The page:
Textbook damage leads to policy clarifications


Textbooks with water damage may not be accepted to prevent the growth and spread of mold (Lily Rudnick/Talon).

Textbook returns have become a dreaded task for many students at Oak Park High School. Hundreds of textbooks are given out each year, yet fewer and fewer are accepted when returned.

Last year many students were asked to pay a $20 fee to have certain books rebound, but this year the main issue has been water damage. Water damage can breed mold, considered a health hazard, so students whose textbooks contain water damage are required to replace the book.

Senior Pierce Langley’s economics textbook from first semester contained water damage in the Spanish glossary and thus was not accepted at the start of second semester.

When asked if he caused the water damage, he immediately responded, “No.” He added, “I thought they would take my book back the way I got it, and I thought that they would have accepted good books in the prior semester.”

Library and media technician Shirin Sexton is a parent volunteer who has been working with textbooks for the last few years.

“All I want the students to do is open the book in the front, open it in the back, because that’s where most damage is, and then flip through the pages. Don’t assume that you got a perfect book,” Sexton said.

Many students claim that they received their textbooks already damaged, and that is where problems arise. In response to this, Sexton has only one question, “Why didn’t you look through the book [when you received it]?”

This year each student received a textbook alert paper at the beginning of the school year, and at the beginning of second semester. The alert reminded students to flip through the pages of the textbook they were given and if they saw any damage, to bring the book back to the bookroom before the grace period passed. The period lasted two weeks at the beginning of first semester, and one week at the beginning of second.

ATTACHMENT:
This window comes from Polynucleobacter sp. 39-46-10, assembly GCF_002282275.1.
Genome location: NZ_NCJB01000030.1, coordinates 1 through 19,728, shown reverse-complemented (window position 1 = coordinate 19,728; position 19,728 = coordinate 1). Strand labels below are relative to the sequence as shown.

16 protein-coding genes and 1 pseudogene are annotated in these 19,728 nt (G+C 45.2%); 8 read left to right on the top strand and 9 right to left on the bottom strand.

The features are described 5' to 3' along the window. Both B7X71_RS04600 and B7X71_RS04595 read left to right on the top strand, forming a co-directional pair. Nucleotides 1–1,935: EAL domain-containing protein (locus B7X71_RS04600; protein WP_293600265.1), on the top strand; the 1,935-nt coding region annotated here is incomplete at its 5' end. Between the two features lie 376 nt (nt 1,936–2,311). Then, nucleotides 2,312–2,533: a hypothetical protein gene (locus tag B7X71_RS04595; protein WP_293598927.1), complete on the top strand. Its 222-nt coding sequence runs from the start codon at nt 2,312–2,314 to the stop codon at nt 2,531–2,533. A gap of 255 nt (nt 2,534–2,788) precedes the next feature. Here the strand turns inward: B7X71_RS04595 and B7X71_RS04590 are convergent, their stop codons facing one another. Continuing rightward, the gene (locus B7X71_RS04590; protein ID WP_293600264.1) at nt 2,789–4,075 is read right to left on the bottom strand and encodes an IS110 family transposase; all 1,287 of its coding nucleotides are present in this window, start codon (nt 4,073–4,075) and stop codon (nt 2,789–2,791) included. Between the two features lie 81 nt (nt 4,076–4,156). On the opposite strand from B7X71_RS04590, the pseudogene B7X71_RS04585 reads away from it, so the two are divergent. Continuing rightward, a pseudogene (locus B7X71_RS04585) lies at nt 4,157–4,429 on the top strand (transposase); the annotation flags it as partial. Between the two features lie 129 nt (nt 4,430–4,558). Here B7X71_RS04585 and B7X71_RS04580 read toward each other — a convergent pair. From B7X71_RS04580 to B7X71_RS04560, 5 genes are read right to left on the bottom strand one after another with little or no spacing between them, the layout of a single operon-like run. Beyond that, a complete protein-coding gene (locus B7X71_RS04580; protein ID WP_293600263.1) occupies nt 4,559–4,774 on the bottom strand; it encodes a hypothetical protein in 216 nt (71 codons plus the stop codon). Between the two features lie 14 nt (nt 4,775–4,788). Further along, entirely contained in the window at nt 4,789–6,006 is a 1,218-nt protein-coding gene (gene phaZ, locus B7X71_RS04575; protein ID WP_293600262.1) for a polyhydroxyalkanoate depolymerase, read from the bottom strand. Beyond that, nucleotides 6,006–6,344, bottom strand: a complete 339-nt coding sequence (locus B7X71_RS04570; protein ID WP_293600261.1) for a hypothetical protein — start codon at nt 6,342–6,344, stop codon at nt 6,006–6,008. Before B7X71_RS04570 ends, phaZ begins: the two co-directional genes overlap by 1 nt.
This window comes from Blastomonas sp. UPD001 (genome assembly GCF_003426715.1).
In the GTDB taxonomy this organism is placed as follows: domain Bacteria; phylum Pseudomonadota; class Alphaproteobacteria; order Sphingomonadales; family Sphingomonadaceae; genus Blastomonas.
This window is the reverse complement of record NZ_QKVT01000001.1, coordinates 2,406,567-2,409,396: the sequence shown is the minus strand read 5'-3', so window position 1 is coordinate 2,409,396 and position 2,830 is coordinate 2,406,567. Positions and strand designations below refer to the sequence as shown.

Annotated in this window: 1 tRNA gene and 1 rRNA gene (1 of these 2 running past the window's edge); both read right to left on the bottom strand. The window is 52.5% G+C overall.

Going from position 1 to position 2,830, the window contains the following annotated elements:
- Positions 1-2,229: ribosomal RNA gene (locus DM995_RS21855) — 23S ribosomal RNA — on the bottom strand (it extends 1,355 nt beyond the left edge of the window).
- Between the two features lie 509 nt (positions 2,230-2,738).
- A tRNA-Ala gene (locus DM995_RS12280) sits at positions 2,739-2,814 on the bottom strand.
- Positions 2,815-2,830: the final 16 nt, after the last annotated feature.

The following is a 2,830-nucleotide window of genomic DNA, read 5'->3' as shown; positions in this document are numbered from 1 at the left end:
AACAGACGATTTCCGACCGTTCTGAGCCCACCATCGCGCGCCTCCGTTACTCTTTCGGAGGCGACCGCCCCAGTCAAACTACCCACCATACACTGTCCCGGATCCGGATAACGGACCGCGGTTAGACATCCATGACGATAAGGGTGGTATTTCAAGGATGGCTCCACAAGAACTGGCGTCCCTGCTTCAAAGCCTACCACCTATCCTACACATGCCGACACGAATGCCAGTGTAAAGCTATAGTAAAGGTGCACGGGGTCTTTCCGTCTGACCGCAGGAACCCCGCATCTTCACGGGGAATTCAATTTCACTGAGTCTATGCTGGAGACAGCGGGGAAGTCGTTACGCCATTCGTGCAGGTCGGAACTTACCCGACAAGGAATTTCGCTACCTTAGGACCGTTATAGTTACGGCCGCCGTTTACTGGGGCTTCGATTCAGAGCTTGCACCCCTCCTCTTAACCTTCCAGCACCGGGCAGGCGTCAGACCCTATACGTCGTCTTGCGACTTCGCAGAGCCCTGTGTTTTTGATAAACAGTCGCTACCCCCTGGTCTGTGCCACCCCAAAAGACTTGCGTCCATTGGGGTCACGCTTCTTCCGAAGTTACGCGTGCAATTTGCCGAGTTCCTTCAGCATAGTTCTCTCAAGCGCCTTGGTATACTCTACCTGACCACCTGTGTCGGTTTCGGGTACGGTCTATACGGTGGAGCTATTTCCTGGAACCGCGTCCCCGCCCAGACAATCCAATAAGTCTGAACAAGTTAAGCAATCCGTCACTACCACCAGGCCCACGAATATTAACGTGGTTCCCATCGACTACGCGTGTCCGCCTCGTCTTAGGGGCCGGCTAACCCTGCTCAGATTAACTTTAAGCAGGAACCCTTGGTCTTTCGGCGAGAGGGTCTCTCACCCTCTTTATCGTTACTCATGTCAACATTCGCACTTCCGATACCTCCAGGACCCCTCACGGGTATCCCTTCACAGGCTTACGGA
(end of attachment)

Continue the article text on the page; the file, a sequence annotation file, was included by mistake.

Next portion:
“At least 200 students have switched books this grace period and there have been no questions asked,” Sexton said.

The textbook policy at Oak Park is consistent with the California Education Code, which states, “If the property has been willfully cut, defaced or otherwise damaged, or if the student refuses to return it at the request of a district employee, the district shall afford the student his/her due process rights and subsequently may withhold the student’s grades, diploma, and transcripts until the students or parent/guardian has paid all damages. As provided by law, the parent/guardian of a minor shall be liable for all damages caused by the minor’s misconduct.”

Neighboring school districts, such as Conejo Valley Unified, Simi Valley High School and Royal High School have implemented their own individual policies on textbook damage that Oak Park does not. These schools levy fines for writing or highlighting on pages, missing barcode labels and torn pages.

Oak Park asks that students do not write or highlight in books, but it is understood that this happens, and no student will be fined for such damage. There is also no charge for a missing barcode label on the front page of a textbook.

Assistant Principal Bryan Martin said that a written policy for Oak Park is on the way, and that it will be posted to the school website.

“We are going to incorporate a lot of the wording from other different policies and then add our own policies to that and add pictures up, with examples of damage,” Martin said.

The school emphasized that it was acting specifically with the best interests of students in mind.

“We aren’t trying to be mean and fine everyone, which is what everyone thinks,” Sexton said. “However, you can see that we are doing our best trying to do what is best for our students.”